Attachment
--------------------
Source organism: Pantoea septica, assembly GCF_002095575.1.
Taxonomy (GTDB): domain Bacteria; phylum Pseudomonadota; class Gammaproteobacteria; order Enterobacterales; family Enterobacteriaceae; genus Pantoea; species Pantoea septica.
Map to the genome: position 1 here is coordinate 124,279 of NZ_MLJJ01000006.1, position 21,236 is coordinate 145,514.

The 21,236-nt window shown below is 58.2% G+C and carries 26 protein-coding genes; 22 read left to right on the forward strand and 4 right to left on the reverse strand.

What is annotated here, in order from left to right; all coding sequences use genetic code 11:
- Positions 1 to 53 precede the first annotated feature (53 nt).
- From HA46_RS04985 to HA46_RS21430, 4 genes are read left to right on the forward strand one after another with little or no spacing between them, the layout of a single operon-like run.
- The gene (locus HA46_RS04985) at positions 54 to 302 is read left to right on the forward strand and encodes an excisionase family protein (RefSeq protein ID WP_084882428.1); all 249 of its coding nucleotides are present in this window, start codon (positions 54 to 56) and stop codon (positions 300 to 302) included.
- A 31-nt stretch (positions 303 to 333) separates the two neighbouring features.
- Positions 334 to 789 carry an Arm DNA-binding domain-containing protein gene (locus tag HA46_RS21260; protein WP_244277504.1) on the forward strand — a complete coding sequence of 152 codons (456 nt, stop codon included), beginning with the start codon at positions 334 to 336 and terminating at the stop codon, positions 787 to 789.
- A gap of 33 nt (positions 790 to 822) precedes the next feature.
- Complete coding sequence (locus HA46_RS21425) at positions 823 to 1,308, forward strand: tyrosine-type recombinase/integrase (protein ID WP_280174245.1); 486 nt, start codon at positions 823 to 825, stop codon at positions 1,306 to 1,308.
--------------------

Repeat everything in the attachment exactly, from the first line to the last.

Source organism: Pantoea septica, assembly GCF_002095575.1.
Taxonomy (GTDB): domain Bacteria; phylum Pseudomonadota; class Gammaproteobacteria; order Enterobacterales; family Enterobacteriaceae; genus Pantoea; species Pantoea septica.
Map to the genome: position 1 here is coordinate 124,279 of NZ_MLJJ01000006.1, position 21,236 is coordinate 145,514.

The 21,236-nt window shown below is 58.2% G+C and carries 26 protein-coding genes; 22 read left to right on the forward strand and 4 right to left on the reverse strand.

What is annotated here, in order from left to right; all coding sequences use genetic code 11:
- Positions 1 to 53 precede the first annotated feature (53 nt).
- From HA46_RS04985 to HA46_RS21430, 4 genes are read left to right on the forward strand one after another with little or no spacing between them, the layout of a single operon-like run.
- The gene (locus HA46_RS04985) at positions 54 to 302 is read left to right on the forward strand and encodes an excisionase family protein (RefSeq protein ID WP_084882428.1); all 249 of its coding nucleotides are present in this window, start codon (positions 54 to 56) and stop codon (positions 300 to 302) included.
- A 31-nt stretch (positions 303 to 333) separates the two neighbouring features.
- Positions 334 to 789 carry an Arm DNA-binding domain-containing protein gene (locus tag HA46_RS21260; protein WP_244277504.1) on the forward strand — a complete coding sequence of 152 codons (456 nt, stop codon included), beginning with the start codon at positions 334 to 336 and terminating at the stop codon, positions 787 to 789.
- A gap of 33 nt (positions 790 to 822) precedes the next feature.
- Complete coding sequence (locus HA46_RS21425) at positions 823 to 1,308, forward strand: tyrosine-type recombinase/integrase (protein ID WP_280174245.1); 486 nt, start codon at positions 823 to 825, stop codon at positions 1,306 to 1,308.